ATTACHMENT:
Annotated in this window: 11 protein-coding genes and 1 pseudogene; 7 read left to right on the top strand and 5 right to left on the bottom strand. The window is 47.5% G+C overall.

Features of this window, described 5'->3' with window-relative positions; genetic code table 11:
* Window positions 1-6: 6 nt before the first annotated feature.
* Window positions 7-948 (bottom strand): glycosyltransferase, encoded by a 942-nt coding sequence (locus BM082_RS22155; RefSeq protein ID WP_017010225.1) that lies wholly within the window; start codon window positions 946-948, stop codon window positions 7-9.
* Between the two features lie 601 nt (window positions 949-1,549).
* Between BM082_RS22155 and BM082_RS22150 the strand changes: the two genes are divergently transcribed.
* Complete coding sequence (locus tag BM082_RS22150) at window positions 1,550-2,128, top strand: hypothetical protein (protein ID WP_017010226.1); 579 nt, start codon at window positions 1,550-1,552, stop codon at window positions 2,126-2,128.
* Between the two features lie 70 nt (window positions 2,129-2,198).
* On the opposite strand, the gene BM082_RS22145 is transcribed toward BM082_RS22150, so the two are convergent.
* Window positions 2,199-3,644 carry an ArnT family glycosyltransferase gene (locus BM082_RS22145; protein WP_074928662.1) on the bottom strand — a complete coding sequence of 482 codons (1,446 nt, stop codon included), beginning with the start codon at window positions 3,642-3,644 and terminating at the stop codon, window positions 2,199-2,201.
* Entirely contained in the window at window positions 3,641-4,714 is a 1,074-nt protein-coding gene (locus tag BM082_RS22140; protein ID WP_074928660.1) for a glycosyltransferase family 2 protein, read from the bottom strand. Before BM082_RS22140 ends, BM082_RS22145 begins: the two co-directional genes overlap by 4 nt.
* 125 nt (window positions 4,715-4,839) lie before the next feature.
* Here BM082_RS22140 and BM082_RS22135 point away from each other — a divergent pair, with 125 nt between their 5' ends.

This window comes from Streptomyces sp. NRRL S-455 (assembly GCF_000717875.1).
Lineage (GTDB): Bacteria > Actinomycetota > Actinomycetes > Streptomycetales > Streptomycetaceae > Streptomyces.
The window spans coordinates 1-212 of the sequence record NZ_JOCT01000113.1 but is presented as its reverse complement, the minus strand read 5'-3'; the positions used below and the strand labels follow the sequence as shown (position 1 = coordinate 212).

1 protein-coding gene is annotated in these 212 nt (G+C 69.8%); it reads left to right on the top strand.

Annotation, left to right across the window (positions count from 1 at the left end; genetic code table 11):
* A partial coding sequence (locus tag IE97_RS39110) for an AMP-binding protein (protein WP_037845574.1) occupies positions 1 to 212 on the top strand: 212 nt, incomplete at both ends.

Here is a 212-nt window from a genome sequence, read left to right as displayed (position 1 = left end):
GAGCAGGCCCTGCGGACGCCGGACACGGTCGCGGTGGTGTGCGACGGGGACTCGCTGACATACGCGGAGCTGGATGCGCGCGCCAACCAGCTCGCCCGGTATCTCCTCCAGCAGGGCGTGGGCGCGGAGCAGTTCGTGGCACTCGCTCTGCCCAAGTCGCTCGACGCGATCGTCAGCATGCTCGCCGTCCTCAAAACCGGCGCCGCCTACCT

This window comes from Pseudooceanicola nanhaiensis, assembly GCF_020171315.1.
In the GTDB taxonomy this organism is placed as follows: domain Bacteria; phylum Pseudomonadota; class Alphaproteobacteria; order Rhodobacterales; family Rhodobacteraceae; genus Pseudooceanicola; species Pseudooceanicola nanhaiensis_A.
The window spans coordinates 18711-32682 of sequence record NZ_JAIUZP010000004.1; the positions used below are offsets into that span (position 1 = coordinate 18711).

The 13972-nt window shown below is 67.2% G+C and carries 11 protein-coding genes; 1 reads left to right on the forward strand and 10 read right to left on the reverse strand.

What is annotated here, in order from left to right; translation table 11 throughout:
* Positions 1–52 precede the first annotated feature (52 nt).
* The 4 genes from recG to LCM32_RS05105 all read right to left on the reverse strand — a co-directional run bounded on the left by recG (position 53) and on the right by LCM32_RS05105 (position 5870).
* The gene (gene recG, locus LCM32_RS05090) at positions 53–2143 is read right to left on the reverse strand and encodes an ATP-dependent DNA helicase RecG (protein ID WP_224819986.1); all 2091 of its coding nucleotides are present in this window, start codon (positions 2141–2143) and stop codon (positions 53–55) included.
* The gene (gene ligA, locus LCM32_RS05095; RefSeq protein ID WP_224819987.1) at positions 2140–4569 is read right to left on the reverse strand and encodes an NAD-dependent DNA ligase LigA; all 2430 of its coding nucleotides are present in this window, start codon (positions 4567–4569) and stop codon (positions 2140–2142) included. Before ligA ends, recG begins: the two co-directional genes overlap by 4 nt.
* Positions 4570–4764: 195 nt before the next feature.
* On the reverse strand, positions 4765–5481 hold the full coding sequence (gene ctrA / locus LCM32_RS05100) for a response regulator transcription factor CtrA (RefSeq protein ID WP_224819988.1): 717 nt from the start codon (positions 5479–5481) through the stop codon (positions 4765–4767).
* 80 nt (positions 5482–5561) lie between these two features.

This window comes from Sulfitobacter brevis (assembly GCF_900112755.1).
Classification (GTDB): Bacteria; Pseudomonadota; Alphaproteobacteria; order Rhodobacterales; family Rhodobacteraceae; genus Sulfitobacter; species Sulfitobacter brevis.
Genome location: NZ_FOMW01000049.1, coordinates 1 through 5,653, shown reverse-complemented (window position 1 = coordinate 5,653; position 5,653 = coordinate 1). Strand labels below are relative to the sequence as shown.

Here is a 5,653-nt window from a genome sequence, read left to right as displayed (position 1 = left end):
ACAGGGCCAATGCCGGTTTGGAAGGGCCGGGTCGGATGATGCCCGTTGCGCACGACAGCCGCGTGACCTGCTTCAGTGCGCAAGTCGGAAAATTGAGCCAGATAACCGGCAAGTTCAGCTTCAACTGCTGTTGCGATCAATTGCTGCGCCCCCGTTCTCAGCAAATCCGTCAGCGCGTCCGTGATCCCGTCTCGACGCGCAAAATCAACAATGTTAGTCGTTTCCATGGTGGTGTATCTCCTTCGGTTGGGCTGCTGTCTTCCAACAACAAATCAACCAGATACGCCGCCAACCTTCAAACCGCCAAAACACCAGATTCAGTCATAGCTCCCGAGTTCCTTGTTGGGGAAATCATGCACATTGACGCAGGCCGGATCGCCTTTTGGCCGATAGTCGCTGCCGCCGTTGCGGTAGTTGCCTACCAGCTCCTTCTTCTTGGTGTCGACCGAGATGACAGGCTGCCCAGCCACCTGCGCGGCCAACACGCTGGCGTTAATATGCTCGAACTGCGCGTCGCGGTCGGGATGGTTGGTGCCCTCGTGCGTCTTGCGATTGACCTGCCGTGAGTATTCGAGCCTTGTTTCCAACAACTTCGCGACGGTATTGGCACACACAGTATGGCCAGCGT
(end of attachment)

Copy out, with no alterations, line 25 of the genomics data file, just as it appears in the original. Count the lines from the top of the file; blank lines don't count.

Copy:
The 13972-nt window shown below is 67.2% G+C and carries 11 protein-coding genes; 1 reads left to right on the forward strand and 10 read right to left on the reverse strand.